You might be thinking, “Why even bother doing a solo trip when going with others is just so much easier?” Believe it or not, bikepacking alone has its rewards. “I make it a point to do my trips as solo as possible,” Murrell said. “Don’t get me wrong, I love to ride with people, but I also enjoy just knowing I’m completely solo out there. When I go on a trip, I am only focused on the route and I really unplug. I can’t get that anywhere else.”
For Rusch, a long, solitary bikepacking trip was exactly what she needed after hosting the Rebecca’s Private Idaho race, a “gravel-strewn, grit-filled, pedal-cranking love letter” from Rusch and her Idaho home to the rest of the world. “After hosting a 500-plus person event with my name in the title I was just mentally and physically exhausted,” she said. “The Smoke ’n’ Fire 400 was actually the longest unsupported bikepacking trip I’ve done. I had so much fun on that ride. I was just on this amazing adventure, exploring places in my home state, seeing the animals at night, watching the sunrise. It was a beautiful experience.” She reflected that because her mental game was so positive, she ended up placing really well despite not training intentionally for the event.
Although Gaudi is typically preparing for group excursions with the Komorebi team, she took a time out to test herself on the Cascade Skyline route in Oregon over a long weekend. “I chose a challenging route for a reason. I’m typically the trip leader, but this time, for better or worse, I only had myself to think about … I wanted to see how far I could get, and see if I could leverage all the bikepacking skills I had gained in the summer. It turned out to be a much tougher ride than I anticipated. I was bushwhacking five miles into the route.”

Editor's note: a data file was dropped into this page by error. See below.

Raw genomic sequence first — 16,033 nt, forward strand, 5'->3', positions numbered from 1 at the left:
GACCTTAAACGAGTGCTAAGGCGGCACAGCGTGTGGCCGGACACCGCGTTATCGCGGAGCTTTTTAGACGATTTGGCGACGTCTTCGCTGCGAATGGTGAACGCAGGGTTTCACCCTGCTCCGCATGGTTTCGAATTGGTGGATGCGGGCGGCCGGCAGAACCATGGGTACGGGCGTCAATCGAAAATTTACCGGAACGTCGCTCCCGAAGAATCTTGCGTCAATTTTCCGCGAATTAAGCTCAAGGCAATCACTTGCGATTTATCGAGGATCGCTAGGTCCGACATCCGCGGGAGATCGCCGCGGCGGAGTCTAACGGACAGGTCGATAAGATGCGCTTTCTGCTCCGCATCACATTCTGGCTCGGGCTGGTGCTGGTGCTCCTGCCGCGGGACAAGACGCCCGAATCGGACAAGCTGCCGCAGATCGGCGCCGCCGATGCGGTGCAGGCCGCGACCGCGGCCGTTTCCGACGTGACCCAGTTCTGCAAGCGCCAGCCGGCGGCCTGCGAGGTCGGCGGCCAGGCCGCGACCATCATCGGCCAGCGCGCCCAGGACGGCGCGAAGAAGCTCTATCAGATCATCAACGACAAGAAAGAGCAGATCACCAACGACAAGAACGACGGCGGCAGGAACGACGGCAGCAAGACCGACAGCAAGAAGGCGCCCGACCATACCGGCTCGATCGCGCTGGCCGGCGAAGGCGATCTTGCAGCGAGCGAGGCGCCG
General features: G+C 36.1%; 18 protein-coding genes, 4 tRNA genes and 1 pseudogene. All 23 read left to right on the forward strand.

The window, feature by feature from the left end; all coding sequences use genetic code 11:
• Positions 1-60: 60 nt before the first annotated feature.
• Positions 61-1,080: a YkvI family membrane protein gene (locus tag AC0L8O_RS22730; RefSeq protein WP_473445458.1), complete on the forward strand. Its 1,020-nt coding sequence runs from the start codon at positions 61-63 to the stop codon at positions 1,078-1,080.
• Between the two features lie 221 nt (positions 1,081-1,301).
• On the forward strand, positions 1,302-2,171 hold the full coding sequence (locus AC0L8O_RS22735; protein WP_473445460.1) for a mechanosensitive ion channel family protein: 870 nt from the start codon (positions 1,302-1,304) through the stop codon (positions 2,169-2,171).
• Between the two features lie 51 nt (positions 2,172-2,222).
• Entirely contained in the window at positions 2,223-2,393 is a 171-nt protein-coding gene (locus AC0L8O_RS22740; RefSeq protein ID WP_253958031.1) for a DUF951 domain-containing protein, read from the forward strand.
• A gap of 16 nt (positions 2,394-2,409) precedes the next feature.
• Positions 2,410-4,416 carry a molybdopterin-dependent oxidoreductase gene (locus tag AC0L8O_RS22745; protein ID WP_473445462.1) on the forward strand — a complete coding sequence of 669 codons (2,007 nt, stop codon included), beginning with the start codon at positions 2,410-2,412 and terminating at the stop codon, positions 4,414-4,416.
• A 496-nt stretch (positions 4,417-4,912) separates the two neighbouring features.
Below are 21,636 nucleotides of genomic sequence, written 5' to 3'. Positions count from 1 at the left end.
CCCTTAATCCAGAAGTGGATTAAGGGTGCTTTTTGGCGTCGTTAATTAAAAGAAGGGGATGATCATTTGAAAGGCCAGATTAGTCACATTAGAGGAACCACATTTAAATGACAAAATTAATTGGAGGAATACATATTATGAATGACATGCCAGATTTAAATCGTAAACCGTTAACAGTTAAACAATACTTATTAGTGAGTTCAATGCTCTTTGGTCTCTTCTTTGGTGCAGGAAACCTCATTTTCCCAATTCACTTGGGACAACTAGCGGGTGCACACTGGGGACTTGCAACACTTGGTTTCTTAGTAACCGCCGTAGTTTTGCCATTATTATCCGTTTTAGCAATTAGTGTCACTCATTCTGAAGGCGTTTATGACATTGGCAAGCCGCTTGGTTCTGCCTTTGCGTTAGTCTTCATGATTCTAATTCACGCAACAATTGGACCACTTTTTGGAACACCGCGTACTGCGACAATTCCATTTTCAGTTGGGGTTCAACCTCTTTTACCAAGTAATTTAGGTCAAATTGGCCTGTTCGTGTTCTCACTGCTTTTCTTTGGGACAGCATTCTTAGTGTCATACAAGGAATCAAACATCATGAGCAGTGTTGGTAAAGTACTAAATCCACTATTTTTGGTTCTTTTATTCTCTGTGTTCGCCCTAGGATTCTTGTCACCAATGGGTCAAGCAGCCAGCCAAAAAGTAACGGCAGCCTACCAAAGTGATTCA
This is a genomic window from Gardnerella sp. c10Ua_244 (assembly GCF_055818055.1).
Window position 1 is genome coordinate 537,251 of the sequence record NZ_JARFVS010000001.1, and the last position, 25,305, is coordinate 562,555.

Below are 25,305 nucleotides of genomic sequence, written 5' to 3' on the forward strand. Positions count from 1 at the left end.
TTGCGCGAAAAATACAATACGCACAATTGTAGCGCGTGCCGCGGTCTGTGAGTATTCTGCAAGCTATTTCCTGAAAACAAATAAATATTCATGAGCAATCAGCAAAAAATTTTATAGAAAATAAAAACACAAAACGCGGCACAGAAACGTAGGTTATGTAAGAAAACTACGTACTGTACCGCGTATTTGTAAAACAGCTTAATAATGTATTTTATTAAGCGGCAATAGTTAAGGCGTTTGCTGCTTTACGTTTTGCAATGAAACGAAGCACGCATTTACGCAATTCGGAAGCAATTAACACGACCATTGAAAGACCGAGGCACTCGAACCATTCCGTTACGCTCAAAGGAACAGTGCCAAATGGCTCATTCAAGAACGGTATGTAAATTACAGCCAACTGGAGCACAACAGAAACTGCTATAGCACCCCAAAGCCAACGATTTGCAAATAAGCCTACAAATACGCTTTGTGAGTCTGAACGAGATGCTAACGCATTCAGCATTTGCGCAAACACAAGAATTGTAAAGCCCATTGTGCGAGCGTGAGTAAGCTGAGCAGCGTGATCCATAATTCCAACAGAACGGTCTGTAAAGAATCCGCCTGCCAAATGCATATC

Personally, I live for the sensory experience of bikepacking solo. My sense of smell is keener, my eyes are sharper, and I’m always aware of my environment. In some ways, it’s kind of like being an animal, and I love that. However, the emotional side of things also seem more intense. Fear strikes harder, persistence grows faster, happiness is easy, and subtle victories are satisfying.
Bikepacking the GDMBR alone through Colorado and New Mexico helped me realize that the sensory experiences and personal developments are worth every moment of fear. I’ll never forget my first day in New Mexico. It was littered with steep climbs, unfair terrain and pop-up squalls. But I daresay it was all worth it. That day, there was a moment where I could see sunshine on one end of the landscape and a storm on the other. That day, I experienced an overwhelming sense of satisfaction from just sitting on the ground to eat a snack. And at the end of the day, I was immensely thankful to fall asleep reading a book in my tent.
We all know that fear has many faces. The faster you characterize it the faster you can move past it to actually enjoy long, leisurely tours or race-pace adventures. This is a highly personal ordeal, and only you will be able recognize the face of your fear. Rusch sums it up perfectly: “Often times you can identify what you’re actually afraid of, and then get rational about it.”